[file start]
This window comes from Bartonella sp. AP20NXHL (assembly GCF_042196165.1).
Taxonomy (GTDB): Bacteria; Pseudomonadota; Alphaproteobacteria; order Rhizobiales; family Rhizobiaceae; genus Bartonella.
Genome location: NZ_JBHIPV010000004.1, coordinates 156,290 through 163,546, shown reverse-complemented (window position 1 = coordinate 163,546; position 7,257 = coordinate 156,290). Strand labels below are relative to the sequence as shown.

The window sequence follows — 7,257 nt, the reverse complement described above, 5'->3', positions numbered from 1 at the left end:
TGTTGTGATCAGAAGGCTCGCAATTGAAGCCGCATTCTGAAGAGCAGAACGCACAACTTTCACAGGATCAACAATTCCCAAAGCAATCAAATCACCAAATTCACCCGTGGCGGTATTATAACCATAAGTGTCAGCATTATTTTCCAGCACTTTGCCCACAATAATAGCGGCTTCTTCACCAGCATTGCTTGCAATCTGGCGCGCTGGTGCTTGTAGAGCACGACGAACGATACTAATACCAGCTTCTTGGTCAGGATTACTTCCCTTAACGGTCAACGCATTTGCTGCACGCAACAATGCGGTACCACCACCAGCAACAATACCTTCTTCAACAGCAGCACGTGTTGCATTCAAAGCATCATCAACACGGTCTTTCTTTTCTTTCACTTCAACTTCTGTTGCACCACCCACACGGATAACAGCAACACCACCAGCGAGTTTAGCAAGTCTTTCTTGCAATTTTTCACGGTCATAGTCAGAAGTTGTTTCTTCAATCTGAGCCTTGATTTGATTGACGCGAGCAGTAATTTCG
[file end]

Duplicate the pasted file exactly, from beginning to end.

This window comes from Bartonella sp. AP20NXHL (assembly GCF_042196165.1).
Taxonomy (GTDB): Bacteria; Pseudomonadota; Alphaproteobacteria; order Rhizobiales; family Rhizobiaceae; genus Bartonella.
Genome location: NZ_JBHIPV010000004.1, coordinates 156,290 through 163,546, shown reverse-complemented (window position 1 = coordinate 163,546; position 7,257 = coordinate 156,290). Strand labels below are relative to the sequence as shown.

The window sequence follows — 7,257 nt, the reverse complement described above, 5'->3', positions numbered from 1 at the left end:
TGTTGTGATCAGAAGGCTCGCAATTGAAGCCGCATTCTGAAGAGCAGAACGCACAACTTTCACAGGATCAACAATTCCCAAAGCAATCAAATCACCAAATTCACCCGTGGCGGTATTATAACCATAAGTGTCAGCATTATTTTCCAGCACTTTGCCCACAATAATAGCGGCTTCTTCACCAGCATTGCTTGCAATCTGGCGCGCTGGTGCTTGTAGAGCACGACGAACGATACTAATACCAGCTTCTTGGTCAGGATTACTTCCCTTAACGGTCAACGCATTTGCTGCACGCAACAATGCGGTACCACCACCAGCAACAATACCTTCTTCAACAGCAGCACGTGTTGCATTCAAAGCATCATCAACACGGTCTTTCTTTTCTTTCACTTCAACTTCTGTTGCACCACCCACACGGATAACAGCAACACCACCAGCGAGTTTAGCAAGTCTTTCTTGCAATTTTTCACGGTCATAGTCAGAAGTTGTTTCTTCAATCTGAGCCTTGATTTGATTGACGCGAGCAGTAATTTCG